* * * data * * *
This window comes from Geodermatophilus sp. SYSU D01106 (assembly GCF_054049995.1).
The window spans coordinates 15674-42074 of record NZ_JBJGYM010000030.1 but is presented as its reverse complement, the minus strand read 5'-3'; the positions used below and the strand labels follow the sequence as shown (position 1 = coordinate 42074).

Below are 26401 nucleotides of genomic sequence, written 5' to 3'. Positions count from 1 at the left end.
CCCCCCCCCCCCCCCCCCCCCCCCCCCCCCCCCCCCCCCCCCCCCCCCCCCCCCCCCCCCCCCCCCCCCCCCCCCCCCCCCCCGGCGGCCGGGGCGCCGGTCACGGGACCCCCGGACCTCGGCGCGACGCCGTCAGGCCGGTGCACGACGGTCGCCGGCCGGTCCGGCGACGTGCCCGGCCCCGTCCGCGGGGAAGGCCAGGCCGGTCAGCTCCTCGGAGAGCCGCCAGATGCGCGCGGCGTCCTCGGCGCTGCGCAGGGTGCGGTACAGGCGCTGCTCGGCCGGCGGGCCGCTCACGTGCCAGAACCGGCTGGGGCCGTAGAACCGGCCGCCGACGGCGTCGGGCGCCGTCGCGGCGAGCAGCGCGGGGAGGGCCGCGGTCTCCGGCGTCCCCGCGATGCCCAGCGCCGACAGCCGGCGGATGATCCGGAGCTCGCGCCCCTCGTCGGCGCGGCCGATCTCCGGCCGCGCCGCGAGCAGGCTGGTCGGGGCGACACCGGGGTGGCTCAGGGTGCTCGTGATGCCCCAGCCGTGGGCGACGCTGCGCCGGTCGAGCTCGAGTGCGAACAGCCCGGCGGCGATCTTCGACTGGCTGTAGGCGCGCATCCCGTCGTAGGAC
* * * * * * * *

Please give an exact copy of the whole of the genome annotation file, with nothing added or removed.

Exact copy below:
This window comes from Geodermatophilus sp. SYSU D01106 (assembly GCF_054049995.1).
The window spans coordinates 15674-42074 of record NZ_JBJGYM010000030.1 but is presented as its reverse complement, the minus strand read 5'-3'; the positions used below and the strand labels follow the sequence as shown (position 1 = coordinate 42074).

Below are 26401 nucleotides of genomic sequence, written 5' to 3'. Positions count from 1 at the left end.
CCCCCCCCCCCCCCCCCCCCCCCCCCCCCCCCCCCCCCCCCCCCCCCCCCCCCCCCCCCCCCCCCCCCCCCCCCCCCCCCCCCGGCGGCCGGGGCGCCGGTCACGGGACCCCCGGACCTCGGCGCGACGCCGTCAGGCCGGTGCACGACGGTCGCCGGCCGGTCCGGCGACGTGCCCGGCCCCGTCCGCGGGGAAGGCCAGGCCGGTCAGCTCCTCGGAGAGCCGCCAGATGCGCGCGGCGTCCTCGGCGCTGCGCAGGGTGCGGTACAGGCGCTGCTCGGCCGGCGGGCCGCTCACGTGCCAGAACCGGCTGGGGCCGTAGAACCGGCCGCCGACGGCGTCGGGCGCCGTCGCGGCGAGCAGCGCGGGGAGGGCCGCGGTCTCCGGCGTCCCCGCGATGCCCAGCGCCGACAGCCGGCGGATGATCCGGAGCTCGCGCCCCTCGTCGGCGCGGCCGATCTCCGGCCGCGCCGCGAGCAGGCTGGTCGGGGCGACACCGGGGTGGCTCAGGGTGCTCGTGATGCCCCAGCCGTGGGCGACGCTGCGCCGGTCGAGCTCGAGTGCGAACAGCCCGGCGGCGATCTTCGACTGGCTGTAGGCGCGCATCCCGTCGTAGGAC